Don’t Rush that Job. It Increases Your Chances of Being Injured
By Neil Kalra
It’s human nature to want to finish a job ASAP. Completing a task quickly lets you start the next job sooner; or in other cases, more time to do other things.
Many of us grew up being told it’s important to accomplish as much as we can. But what we often aren’t told is that rushing can cause accidents, errors, and more time spent in the long run. We need to do our jobs correctly and safely. So what happens when you hurry? Much of the time, it’s not good.
According to the U.S. Dept. of Labor, slips, trips and falls make up the majority of general industry accidents. Numerous government reports show that not paying attention to surroundings, taking unapproved shortcuts, and being in a hurry; all contribute to trips and falls in the workplace. Another government study concluded that a full 92 percent of accidents in the workplace were the result of a worker incorrectly doing his or her job. This illustrates the danger of working improperly, which clearly happens more when you rush to finish.
People tend to hurry when they are trying to catch up, or these days, just stay even with a construction schedule. So we multitask whenever we can. But new research shows that simultaneously multitasking on two or more jobs is counter-productive. Each one is finished more slowly when multitasking, than when done sequentially, one-at-a-time. The brain works best when it focuses on one singular task.
Think about other potential hazards of rushing without proper thought:
Instead of locating the right tool for the job, you may use what is on-hand, even if it’s not necessarily best for the job.
Ignoring a spill when in a rush can leave a slick surface or electrical hazard – an accident waiting to happen.
Carrying too many objects at a time is a leading cause of falls.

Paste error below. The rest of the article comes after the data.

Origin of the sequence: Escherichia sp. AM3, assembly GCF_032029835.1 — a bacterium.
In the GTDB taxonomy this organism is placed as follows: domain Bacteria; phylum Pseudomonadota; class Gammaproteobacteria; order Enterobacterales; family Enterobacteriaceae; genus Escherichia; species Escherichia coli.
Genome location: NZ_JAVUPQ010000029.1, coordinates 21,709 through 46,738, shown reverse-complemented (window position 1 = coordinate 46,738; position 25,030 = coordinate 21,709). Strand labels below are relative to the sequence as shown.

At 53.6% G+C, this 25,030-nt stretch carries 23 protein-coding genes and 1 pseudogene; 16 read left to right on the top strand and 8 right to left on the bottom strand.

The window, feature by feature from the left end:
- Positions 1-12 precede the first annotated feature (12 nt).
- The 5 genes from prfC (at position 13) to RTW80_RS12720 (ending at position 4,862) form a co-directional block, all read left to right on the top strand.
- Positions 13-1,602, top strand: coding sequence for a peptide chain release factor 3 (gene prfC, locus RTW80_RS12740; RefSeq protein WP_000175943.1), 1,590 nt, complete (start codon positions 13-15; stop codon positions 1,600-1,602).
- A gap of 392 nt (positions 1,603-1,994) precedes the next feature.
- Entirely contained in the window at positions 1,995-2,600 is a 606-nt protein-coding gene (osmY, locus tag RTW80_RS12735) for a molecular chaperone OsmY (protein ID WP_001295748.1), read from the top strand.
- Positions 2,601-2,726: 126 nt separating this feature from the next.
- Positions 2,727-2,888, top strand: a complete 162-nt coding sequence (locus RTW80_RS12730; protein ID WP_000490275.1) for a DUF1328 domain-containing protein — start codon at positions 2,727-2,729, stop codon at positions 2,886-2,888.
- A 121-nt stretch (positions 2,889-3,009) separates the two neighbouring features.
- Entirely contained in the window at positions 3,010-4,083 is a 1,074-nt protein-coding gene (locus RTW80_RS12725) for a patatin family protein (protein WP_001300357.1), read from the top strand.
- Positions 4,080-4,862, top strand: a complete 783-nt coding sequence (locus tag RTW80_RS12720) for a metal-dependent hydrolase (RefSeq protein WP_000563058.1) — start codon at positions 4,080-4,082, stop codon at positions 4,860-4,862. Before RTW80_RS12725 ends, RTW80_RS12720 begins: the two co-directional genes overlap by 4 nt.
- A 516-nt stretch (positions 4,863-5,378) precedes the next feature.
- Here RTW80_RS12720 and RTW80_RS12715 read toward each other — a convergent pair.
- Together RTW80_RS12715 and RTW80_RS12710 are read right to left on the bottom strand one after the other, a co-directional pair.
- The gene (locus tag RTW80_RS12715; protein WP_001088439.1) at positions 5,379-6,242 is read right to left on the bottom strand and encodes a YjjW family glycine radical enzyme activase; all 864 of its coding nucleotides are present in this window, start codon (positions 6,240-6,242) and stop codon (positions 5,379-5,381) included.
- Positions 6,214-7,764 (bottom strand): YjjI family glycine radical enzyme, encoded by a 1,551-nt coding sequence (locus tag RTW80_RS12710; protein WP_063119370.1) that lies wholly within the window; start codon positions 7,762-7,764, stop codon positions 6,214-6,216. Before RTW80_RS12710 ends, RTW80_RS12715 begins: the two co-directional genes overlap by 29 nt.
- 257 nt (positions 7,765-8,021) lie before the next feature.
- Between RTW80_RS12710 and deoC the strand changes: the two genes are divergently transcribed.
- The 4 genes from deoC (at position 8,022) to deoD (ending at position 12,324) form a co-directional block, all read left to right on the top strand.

The Dangers of Hurrying on a Construction Site
When you develop a good safety attitude you discover why rushing through a job is both dangerous and makes the job longer to finish. Rushing creates carelessness, which leads to too many accidents. Here are some examples of weak excuses that can get you into trouble when you cut corners by rushing:
“I don’t have time to put on all of that PPE (personal protective equipment). I did a similar job without using it once before and didn’t get hurt.”
“I’ve done this job this dozens of times. I don’t have time to review the operator’s manual.”
“I know I’m not supposed to rush, but I really have to get home. If I finish in a hurry, maybe I can get out of here on-time.”
The Do’s and Don’ts of Rushing: Avoid Hurrying Towards Disaster
Think about the “price” of hurrying.
Know that rushing can cause a serious injury to you and your co-workers.
Always take the time to put on your PPE
Dress properly for the job. It may take a little extra time to put on a heavy pair of gloves, goggles or other safety equipment. But it WILL save you from SERIOUS injury.
Make certain you have the RIGHT tool before you begin and follow safety instructions.
Anticipate and identify hazardous situations beforehand. If you’re rushing through a task, your mind is on getting it done, not on what may happen next.
Work carefully and deliberately. This also gives you time to think about potential hazards and to plan your actions in-sequence.
…remove safety guards or safety shields. Do not operate equipment without them.
…think that you can hurry “just this one time.”
…fail to take the time to read the operator’s manual or heed safety warning signs.
Construction site safety is a habit. And the more you practice safety and don’t rush, the easier it gets and the better your work. And that’s the bottom line with quality: done right (and safely) the first time.
Whether you were, or a family member was, injured due to a construction, car, commercial vehicle, or semi-truck accident; you may be entitled to full benefits and compensation. Know your rights and get the answers you deserve.
The attorneys at Kalra Law Firm are dedicated to getting construction accident victims the compensation they deserve. Call our office now to speak with one of our experienced construction accident lawyers to represent you in your case. We offer a free initial consultation and will not charge unless we win your case. If you have any questions about your construction accident, call our New York City and Queens Construction accident lawyers today at (718) 897-2211. www.unionlawyer.com